For the last decade, illegal downloading has been painted as the biggest threat to the music industry. Accordingly, the music industry has scrambled to find different way to curb file-sharing: Low-cost (and largely unprofitable) music streaming services, like Deezer and Rdio, have risen. In Canada, anti-piracy firms have sought to monitor the downloading habits of Canadians, and launch U.S.-style copyright lawsuits, to marginal success. People everywhere decried the death of the music industry.
Deathmetal.org points out that music is no longer a high-margin industry—meaning that profits are becoming slimmer. But there’s one band who might have the solution: Iron Maiden.
Here are the numbers, as published by the London Stock Exchange: Since May of 2012, the band’s online social presence has increased by 8 million, with many fans coming from South America. That growth, in turn, resulted in more BitTorrent activity—with Brazil leading the charge in illegally sharing the band’s music. The band didn’t monetize their digital music sales; instead, they spent this period touring relentlessly.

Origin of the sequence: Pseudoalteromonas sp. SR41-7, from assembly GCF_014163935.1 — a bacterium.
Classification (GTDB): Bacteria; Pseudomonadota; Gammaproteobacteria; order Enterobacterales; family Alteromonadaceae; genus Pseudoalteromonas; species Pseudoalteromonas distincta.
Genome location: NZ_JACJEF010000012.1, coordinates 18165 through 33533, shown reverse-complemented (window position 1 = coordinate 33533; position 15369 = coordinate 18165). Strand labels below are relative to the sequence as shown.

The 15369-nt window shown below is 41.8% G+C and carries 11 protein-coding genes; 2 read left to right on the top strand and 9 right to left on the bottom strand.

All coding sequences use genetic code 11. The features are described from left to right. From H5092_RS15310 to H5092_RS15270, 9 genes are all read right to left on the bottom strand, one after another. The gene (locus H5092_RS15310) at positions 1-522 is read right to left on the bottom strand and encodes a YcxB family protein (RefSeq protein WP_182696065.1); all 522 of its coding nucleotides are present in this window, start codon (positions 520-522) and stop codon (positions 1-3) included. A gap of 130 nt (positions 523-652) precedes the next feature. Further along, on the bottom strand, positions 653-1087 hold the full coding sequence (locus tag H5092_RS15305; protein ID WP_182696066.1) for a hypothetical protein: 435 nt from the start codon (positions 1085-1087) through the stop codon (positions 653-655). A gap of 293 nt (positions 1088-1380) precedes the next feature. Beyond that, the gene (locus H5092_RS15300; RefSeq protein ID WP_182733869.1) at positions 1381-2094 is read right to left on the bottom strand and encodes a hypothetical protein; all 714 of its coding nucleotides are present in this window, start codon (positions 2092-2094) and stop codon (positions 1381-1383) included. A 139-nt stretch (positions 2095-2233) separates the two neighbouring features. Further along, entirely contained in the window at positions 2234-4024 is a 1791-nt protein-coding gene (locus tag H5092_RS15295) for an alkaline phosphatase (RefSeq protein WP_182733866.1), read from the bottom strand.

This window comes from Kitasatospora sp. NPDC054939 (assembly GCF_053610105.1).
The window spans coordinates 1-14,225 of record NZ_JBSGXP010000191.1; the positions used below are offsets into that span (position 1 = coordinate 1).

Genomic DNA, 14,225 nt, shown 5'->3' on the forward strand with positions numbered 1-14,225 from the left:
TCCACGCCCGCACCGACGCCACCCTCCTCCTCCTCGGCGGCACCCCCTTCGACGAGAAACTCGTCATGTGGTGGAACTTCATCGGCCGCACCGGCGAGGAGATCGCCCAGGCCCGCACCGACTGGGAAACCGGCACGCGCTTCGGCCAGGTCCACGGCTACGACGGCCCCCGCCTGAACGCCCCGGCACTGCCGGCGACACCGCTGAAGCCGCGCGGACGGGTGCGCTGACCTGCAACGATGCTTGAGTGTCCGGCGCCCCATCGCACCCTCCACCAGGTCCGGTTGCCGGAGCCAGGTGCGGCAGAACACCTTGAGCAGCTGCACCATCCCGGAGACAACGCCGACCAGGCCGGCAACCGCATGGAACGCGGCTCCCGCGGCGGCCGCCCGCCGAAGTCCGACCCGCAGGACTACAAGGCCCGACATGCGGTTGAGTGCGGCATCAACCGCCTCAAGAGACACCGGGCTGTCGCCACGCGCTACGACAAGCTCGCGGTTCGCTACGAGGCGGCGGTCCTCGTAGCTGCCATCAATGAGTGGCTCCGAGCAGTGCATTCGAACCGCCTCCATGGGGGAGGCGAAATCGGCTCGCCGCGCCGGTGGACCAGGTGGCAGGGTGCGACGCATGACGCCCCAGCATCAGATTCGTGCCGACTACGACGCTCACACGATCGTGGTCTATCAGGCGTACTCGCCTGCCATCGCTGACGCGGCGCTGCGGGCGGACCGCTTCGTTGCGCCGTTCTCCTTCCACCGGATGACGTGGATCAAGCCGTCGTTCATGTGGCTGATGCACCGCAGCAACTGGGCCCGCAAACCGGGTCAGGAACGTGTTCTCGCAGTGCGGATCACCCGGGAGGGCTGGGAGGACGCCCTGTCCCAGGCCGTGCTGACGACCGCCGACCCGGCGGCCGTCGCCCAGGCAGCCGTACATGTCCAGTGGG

And, according to a LSE report, they made big-time profits: They reported earnings between $12-34 million dollars, or £10-20 million. That’s an unheard of sum in the modern music industry.
More impressively, this defies the conventional logic applied to file-sharing—namely, that the industry can’t survive if music is shared freely. But in Iron Maiden’s case, the opposite proved true: In allowing people to share their music freely, they created more fans; in creating more fans, they earned higher profits from touring.
It isn’t to say, however, that Iron Maiden have a clear-cut solution for the music industry. Deathmetal.org correctly points out that metal “doggedly maintains its own identity and shuns outsiders… fans tend to identify more their music, and place a higher value on purchasing it.” They’re correct. The mentality of the genre means that fans might have been more willing to spend money on Iron Maiden merch, tickets, and memorabilia—the same model might not work as well for, say, pop music, which attracts a broader fanbase.
Still, it’s an encouraging sign for the industry—and a strong argument that piracy might be the least of music’s problems.